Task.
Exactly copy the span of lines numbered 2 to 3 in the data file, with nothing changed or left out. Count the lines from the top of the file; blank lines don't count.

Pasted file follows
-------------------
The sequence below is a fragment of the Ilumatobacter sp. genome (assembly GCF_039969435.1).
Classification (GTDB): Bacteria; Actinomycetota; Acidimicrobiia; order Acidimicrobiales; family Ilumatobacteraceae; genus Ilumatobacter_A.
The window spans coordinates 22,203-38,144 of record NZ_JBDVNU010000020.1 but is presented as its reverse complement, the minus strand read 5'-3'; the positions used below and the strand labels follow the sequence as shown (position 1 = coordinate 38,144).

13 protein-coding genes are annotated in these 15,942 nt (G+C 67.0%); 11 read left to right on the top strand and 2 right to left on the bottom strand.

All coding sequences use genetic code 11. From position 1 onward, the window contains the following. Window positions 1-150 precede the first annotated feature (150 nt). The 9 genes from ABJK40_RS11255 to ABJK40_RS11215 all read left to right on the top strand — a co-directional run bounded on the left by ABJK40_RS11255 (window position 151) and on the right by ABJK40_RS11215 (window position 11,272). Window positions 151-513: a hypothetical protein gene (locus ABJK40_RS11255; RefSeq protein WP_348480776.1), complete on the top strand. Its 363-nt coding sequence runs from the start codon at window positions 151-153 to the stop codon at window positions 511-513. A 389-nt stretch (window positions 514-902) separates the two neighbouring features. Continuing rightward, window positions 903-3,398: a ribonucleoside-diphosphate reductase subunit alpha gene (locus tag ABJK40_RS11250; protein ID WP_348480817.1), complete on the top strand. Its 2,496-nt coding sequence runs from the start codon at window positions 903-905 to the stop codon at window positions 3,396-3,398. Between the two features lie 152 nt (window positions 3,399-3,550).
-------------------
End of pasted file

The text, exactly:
Classification (GTDB): Bacteria; Actinomycetota; Acidimicrobiia; order Acidimicrobiales; family Ilumatobacteraceae; genus Ilumatobacter_A.
The window spans coordinates 22,203-38,144 of record NZ_JBDVNU010000020.1 but is presented as its reverse complement, the minus strand read 5'-3'; the positions used below and the strand labels follow the sequence as shown (position 1 = coordinate 38,144).